Gaslighting is a powerful tactic used primarily by domestic abusers. Other methods they use that can also be seen in the show are isolation, blaming, manipulation of social systems, emotional manipulation, threats, and financial abuse. These strategies instilled fear in the players similar to how fear is instilled in domestic abuse victims. They may worry for their life and do anything in order to survive. This suggests that violence is not always physical - abusers often use psychological methods to exert control over their targets.
Mob mentality, or crowd behavior, is when individuals are influenced by a larger group also known as conforming. In studies done by Solomon Asch, conformity was measured when participants in a group were asked to determine which two out of four lines were the same length. Only one person in the group would be the subject while everyone else was staged actors who would purposely point out the wrong lines. When the participants heard the incorrect answer, some started to believe the incorrect answer was actually correct. The participants conformed mainly because they wanted to fit in with the rest of the group and thought the rest of the group was more informed than they were, even when the lengths were obviously not the same. Applying this to the show, the players engaged in mob mentality during the riots at night because one group influenced the whole - they made the informed decision that the others conformed to.
Another way the workers coerced mob mentality is by how food was distributed and what happened if people took more servings of food. The players were purposely given very little food in order to fuel hunger and rage. This can cause any group to become violent, making the situation dangerous. However, with organized leadership, a crowd’s beliefs can be informed and directed in an appropriate way. This can be seen when the riot is stopped by Player 001 yelling that they will all kill each other if they don’t stop.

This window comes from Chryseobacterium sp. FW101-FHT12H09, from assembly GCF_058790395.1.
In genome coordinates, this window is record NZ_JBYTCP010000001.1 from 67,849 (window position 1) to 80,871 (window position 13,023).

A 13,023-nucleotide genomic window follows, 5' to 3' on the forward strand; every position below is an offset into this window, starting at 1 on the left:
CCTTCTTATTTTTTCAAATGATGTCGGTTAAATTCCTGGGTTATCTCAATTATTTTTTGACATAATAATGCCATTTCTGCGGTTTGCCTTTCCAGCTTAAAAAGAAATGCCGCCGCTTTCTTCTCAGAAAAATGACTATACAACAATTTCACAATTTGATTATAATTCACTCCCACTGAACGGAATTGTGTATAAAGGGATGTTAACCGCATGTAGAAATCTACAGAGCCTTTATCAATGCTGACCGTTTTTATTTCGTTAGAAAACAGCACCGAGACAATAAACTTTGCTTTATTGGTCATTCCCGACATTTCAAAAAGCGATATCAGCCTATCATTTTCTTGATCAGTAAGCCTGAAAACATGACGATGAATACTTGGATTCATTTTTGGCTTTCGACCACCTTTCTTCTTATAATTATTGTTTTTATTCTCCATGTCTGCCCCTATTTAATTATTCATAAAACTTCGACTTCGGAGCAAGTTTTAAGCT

Throughout the show, moral choices were constantly tested in the interactions between the players. Sang-woo was a big representation of someone who lacked ethics and had a harsh determination to win the game no matter what. He stopped at nothing to win and even ended up betraying his friends. The marble game was a critical part of the show because it tested each player’s morality. Sang-woo betrayed Ali while Gi-hun lies in order to win the game. Later, he even gets tempted to kill Sang-woo, but Sae-byeok stops him, reminding him that he isn’t that kind of person. In the end, he becomes the winner of the game by sticking to his moral code and trying to save his friend. He even goes to re-enter the game, making us question what his next move might be. However, if morality was really the reason why he won, then Sae-byeok or Ali could have easily been the winners of the game. They were the only ones who didn’t cheat and entered the game to save their families. This show does a great job depicting the moral and psychological unraveling that happens when we stop seeing people as human beings. It also shows how ruthless self-centered choices can be to both ourselves and others.